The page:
Some stick to emigration plans despite risk of Beijing's anger

Top News | Erin Chan, Sophie Hui, Amy Nip 28 Jan 2021

A 23-year-old social worker says she is not scared of Beijing retaliating against those who emigrate to Britain as she intends to leave on a one-way ticket to London.

From January 31, British National (Overseas) passport holders will be eligible to stay in Britain for five years, at which point they can apply to settle if requirements are met and eventually seek permanent citizenship.

The rules also allow family members of BNO passport holders to apply for emigration to Britain and they may move there at different times.

But speculation that Beijing will launch policies to counter the measure is brewing, such as stripping those who pursue British nationality through the BNO scheme of their Hong Kong permanent residency along with their voting rights, and barring them from working as civil servants.

"I am not scared, and I will not come back to Hong Kong," said social worker Windy, an alias.

She said her decision is a buildup of things that have made Hong Kong unrecognizable, including Beijing's tightening grip over the city.

"One or two years ago, you would not expect Hong Kong's political situation to rapidly worsen. But right now, disagreeing with the government could lead to prosecution," Windy said.

She thinks Hong Kong's rule of law is at its end, freedom of speech has been restricted and the SAR is becoming another mainland city.

Windy has set her sights on Manchester, north of England, because it has a big Hong Kong community and where the cost of living is low. She added: "I may work in retail or as a coffee barista when I arrive before seeking ways to switch back to my original career as a social worker.

Windy, who is taking a barista course, also wants to accelerate plans to get married to partner Tess.

The British policy is open to BNO holders and their immediate family members, including the spouse or partner and children under 18, even if they are not BNO holders themselves.

In another case, a nurse named Rebecca plans to go to Britain by the end of March with her husband, who is a management-level nurse.

She said: "We had wanted to go via investment immigration. But then the British government announced the BN(O) pathway, so we decided to try this instead."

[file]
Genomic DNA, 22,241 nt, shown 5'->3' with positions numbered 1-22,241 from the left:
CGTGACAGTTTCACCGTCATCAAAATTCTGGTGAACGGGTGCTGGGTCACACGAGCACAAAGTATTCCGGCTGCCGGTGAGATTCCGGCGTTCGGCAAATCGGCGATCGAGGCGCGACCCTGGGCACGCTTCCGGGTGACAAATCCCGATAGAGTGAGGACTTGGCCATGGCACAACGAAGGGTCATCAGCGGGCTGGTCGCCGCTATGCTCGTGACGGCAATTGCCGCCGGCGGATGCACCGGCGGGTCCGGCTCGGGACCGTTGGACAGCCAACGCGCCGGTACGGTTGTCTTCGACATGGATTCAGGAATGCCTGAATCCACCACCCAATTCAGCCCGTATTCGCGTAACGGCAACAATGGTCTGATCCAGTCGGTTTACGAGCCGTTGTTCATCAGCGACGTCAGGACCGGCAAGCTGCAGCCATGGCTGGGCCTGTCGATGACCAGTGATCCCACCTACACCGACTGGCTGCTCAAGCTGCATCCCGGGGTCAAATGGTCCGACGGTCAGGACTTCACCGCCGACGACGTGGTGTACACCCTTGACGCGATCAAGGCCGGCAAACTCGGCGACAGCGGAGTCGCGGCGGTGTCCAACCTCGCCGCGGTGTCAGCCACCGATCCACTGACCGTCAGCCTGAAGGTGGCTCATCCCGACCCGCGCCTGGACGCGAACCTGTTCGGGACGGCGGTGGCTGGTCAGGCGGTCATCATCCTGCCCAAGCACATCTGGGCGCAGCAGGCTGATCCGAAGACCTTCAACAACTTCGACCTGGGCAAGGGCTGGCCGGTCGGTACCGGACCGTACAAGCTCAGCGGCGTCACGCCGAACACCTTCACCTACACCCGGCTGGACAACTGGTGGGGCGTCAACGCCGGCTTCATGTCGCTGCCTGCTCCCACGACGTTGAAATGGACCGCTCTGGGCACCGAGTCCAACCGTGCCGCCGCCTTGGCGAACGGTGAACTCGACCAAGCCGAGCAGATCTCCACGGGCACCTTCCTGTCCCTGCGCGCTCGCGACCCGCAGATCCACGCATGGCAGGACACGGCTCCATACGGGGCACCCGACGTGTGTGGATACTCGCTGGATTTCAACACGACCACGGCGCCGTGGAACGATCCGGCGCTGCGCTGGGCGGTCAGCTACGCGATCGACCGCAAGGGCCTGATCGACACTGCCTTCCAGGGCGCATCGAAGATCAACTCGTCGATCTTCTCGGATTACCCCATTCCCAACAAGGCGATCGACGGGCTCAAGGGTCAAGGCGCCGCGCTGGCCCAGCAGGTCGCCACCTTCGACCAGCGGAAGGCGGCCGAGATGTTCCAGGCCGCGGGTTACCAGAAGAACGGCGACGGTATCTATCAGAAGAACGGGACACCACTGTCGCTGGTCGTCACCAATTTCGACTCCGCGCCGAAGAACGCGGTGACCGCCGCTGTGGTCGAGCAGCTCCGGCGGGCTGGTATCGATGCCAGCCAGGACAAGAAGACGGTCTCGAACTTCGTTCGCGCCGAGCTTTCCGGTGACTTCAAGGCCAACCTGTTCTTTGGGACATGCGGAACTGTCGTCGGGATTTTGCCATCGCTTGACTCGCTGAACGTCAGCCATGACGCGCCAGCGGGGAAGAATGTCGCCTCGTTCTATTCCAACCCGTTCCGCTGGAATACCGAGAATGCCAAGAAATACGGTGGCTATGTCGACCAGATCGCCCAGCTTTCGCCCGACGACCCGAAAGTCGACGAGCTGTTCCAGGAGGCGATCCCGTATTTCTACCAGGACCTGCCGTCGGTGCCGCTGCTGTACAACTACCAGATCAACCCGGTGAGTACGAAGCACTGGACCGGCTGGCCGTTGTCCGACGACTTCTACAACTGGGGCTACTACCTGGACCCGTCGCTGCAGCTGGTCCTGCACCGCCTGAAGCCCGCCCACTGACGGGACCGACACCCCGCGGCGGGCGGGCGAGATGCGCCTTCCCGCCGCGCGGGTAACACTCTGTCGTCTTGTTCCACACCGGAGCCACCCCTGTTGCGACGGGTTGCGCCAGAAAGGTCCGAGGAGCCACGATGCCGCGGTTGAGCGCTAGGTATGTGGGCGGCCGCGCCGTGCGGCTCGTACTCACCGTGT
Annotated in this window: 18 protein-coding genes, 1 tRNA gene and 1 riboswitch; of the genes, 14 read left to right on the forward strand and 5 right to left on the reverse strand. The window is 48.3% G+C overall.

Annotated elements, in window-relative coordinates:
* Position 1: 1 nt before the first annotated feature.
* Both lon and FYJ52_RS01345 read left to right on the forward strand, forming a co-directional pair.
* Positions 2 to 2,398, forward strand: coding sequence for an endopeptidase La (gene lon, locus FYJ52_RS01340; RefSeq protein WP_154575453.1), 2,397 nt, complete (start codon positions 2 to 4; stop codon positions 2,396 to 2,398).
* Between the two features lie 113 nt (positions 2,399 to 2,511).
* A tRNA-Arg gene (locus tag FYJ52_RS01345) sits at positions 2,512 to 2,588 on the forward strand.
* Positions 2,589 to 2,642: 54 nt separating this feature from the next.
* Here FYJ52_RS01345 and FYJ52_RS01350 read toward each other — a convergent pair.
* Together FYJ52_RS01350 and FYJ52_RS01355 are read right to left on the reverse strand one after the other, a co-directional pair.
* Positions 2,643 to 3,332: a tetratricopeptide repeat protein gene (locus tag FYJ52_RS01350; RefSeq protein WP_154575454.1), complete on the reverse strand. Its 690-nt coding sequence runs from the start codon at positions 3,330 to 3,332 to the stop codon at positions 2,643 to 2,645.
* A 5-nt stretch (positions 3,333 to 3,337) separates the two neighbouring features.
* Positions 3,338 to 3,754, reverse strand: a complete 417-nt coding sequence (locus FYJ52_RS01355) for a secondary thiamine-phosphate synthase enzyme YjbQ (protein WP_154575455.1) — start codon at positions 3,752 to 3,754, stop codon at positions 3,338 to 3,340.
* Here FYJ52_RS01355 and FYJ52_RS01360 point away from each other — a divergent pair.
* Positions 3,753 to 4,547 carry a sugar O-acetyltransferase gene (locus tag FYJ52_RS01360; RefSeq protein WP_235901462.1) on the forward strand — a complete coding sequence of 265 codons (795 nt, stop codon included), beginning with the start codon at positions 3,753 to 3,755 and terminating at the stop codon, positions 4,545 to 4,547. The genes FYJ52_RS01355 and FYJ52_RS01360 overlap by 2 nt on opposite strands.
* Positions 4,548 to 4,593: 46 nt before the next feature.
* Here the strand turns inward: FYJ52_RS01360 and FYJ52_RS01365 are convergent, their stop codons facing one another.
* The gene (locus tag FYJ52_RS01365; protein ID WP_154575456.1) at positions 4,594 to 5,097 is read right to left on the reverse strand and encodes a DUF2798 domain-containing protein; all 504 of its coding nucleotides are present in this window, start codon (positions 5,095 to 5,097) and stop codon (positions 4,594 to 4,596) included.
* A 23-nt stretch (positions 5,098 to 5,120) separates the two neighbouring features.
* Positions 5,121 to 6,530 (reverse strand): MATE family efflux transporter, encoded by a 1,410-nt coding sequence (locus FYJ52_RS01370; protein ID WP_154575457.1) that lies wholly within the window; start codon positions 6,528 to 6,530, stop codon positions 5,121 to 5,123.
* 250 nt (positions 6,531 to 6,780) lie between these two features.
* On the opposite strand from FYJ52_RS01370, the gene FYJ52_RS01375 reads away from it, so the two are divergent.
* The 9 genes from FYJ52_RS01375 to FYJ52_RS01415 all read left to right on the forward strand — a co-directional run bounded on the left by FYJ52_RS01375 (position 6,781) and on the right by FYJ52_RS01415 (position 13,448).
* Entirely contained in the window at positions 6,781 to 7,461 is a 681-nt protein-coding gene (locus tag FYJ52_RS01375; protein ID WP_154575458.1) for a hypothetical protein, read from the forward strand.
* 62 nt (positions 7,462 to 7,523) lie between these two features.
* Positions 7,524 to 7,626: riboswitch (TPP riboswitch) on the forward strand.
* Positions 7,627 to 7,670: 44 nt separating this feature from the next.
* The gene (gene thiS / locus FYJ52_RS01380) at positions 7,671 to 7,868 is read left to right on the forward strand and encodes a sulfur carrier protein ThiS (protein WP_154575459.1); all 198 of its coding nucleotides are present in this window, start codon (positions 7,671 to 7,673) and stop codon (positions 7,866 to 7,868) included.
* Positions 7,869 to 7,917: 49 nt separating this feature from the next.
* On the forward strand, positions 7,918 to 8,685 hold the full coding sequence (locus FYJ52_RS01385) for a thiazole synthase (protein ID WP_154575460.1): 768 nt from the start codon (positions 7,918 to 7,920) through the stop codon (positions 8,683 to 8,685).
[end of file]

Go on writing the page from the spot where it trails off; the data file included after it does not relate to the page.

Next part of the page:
Rebecca said they were granted permission to emigrate to Singapore as professionals in 1997 but they ended up not moving.

She added: "We pretended that nothing happened in Hong Kong. While there was no major problem back in 1997, it's not the same this time. There are way too many problems." She said her daughter studied in a British university.

Even with the risk of retaliation from Beijing and the pandemic, Rebecca said she will stick to her long-term goal of enabling her other family members to emigrate. "The Covid-19 outbreak is serious in Britain, but the political situation and rule of law in Hong Kong made us even more worried," she said. "So, no, we're not worried about the pandemic there. Freedom is more important."

Australia is also a popular choice as immigration consultants have seen a surge in nurses emigrating there last year.

Florence Tang Yi-ting, managing director of immigration consultancy firm Eversharp International, said she has seen 60 to 70 nurses migrating or looking to migrate to Australia last year, compared to only a few people in 2019.

"It's simpler for nurses to emigrate there now," she said. "Due to Covid-19, there is a labor shortage in the medical sector so the required points for a visa is lower than before."

Although there could be more nurses quitting Hong Kong in the future, the president of the Hong Kong College of Nursing, Ellen Ku Wai-yin, said new graduates will enter the industry.



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